The city is still connected to Chicago by rail transit. The CTA's Purple Line, part of the Chicago 'L' system, runs through Evanston. From its terminal at Howard in Chicago, the line heads north to the South Boulevard, Main, Dempster, Davis, Foster, Noyes, and Central stations, before terminating at the Linden station in Wilmette. Metra's Union Pacific North Line also serves Evanston, with stations at Main Street, Davis Street and Central Street, the first two being adjacent to Purple Line stations. The CTA's Yellow Line also runs through the city, though it does not stop there. Evanston is served by six CTA bus routes as well as four Pace bus routes.

Automobile routes from Chicago to Evanston include Lake Shore Drive, the Edens Expressway (I-94), and McCormick Boulevard, although the first two of those do not extend to Evanston itself and require driving through Rogers Park (via Sheridan Road or Ridge Avenue) and Skokie, respectively. The main routes from the north are the Edens, Green Bay Road, and Sheridan Road. Active modes of transportation include miles of sidewalks and bicycle lanes.

Health care

Two hospitals are located within Evanston's city limits:

Notable people

University–city relations

"The Arch", the main entrance to the Evanston campus of Northwestern University

A perennial debate in Evanston is the issue of Northwestern University's status as a tax-exempt institution.[77] In the founding charter of Northwestern University, signed in 1851, the state granted the school an exemption from paying property taxes, and unlike other well-off private universities with statutory exemptions,[78] it provides its own police services, but not firefighter/paramedic services. It pays water, sewer, communications, real property transfer taxes, and building permit fees, but not property taxes. Northwestern does not make Payments in Lieu of Taxes for the real estate it removes from property tax rolls.

Its backers, like former Evanston mayor and Northwestern alumna Lorraine H. Morton, contend that the benefits of having an elite research institution justify Northwestern's tax status.[79] These supporters highlight the fact that Northwestern University is the largest employer in Evanston,[80] and that its students and faculty constitute a large consumer base for Evanston businesses. This controversy was revived in 2003 when the university purchased an eight-story office building downtown, removing it from the tax rolls. An advisory referendum put on the April elections ballot, dubbed by supporters as a "Fair Share Initiative", received a majority, but was not passed into ordinance by the City Council.[citation needed]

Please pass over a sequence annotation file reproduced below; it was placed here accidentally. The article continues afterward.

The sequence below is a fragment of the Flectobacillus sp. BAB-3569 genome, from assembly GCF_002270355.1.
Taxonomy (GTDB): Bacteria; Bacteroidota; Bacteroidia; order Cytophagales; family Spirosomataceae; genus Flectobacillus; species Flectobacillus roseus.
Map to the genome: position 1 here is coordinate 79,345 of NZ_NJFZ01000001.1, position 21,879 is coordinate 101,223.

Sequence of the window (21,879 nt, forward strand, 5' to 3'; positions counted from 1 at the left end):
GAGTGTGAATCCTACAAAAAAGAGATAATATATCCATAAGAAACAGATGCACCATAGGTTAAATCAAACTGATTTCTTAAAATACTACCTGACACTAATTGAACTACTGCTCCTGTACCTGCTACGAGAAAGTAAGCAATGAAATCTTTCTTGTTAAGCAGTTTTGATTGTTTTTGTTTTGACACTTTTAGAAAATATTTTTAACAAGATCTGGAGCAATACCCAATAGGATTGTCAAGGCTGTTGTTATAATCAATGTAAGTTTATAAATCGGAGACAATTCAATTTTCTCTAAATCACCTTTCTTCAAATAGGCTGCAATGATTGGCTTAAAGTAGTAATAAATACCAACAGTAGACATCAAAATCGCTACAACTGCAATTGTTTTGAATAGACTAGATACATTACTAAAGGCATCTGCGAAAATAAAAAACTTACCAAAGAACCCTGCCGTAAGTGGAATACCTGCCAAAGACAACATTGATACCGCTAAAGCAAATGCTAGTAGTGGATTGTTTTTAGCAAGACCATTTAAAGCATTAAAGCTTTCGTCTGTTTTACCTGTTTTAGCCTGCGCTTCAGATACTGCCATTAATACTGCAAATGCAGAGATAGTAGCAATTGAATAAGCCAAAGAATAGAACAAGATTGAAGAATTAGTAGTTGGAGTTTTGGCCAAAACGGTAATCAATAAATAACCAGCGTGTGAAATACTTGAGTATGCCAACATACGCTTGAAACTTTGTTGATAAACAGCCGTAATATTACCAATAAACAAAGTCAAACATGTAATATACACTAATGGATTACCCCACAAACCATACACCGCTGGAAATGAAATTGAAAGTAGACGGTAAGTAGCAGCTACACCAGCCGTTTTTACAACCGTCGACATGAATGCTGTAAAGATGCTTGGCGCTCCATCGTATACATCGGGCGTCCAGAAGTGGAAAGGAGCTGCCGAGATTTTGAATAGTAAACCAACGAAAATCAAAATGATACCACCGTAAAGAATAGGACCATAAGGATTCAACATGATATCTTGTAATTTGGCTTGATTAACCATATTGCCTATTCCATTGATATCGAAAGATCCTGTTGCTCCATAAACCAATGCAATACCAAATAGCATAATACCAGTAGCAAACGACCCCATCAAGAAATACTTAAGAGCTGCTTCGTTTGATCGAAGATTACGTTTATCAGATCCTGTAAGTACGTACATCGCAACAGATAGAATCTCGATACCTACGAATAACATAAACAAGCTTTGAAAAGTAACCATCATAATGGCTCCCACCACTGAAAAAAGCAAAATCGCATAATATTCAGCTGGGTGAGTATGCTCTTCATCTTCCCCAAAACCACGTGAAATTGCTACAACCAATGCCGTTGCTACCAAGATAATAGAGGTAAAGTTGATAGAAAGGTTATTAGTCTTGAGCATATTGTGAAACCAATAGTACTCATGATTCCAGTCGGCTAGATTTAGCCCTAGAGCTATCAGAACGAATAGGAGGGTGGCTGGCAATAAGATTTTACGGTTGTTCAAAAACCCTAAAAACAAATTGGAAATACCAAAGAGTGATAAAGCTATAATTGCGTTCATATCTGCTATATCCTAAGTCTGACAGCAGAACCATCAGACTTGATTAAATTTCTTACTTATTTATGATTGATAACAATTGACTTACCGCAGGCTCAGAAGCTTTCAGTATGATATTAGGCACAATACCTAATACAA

During the tenure of Elizabeth Tisdahl as mayor, relationships between the university and Evanston improved. Upon arriving at Northwestern in 2009 president Morton O. Schapiro forged a strong working relationship with Tisdahl;[81] in 2015, the two announced that Northwestern would begin to donate $1 million annually to benefit city services and programs.[82]


  • Early after its founding, because of its strong Methodist influence, and its attempt to impose moral rigor, Evanston was called "Heavenston".[83]
  • In the early 20th century Evanston was called "The City of Churches".[84]
  • The varied works of numerous prominent architects, and many prominent mansions, especially near the lakefront, gave the town by the 1920s the sobriquet "The City of Homes",[83][85] a fact often touted by local real estate agents.[86] Use of the phrase has been attributed to a 1924 speech at the local Kiwanis club.[87]
  • Since the late 20th century, because of Evanston's activism and often left-of-center politics, it is sometimes humorously (or sarcastically) referred to as "The People's Republic of Evanston".[88][89][90]

See also


  1. ^ "Fiscal Year 2016 Adopted Budget" (PDF). City of Evanston. January 1, 2016. Archived from the original (PDF) on September 27, 2016. Retrieved September 24, 2016.
  2. ^ "2020 U.S. Gazetteer Files". United States Census Bureau. Archived from the original on March 15, 2022. Retrieved March 15, 2022.
  3. ^ "Selected Economic Characteristics: 2011 American Community Survey 1-Year Estimates (DP03): Evanston city, Illinois". U.S. Census Bureau, American Factfinder. Archived from the original on February 12, 2020. Retrieved February 11, 2013.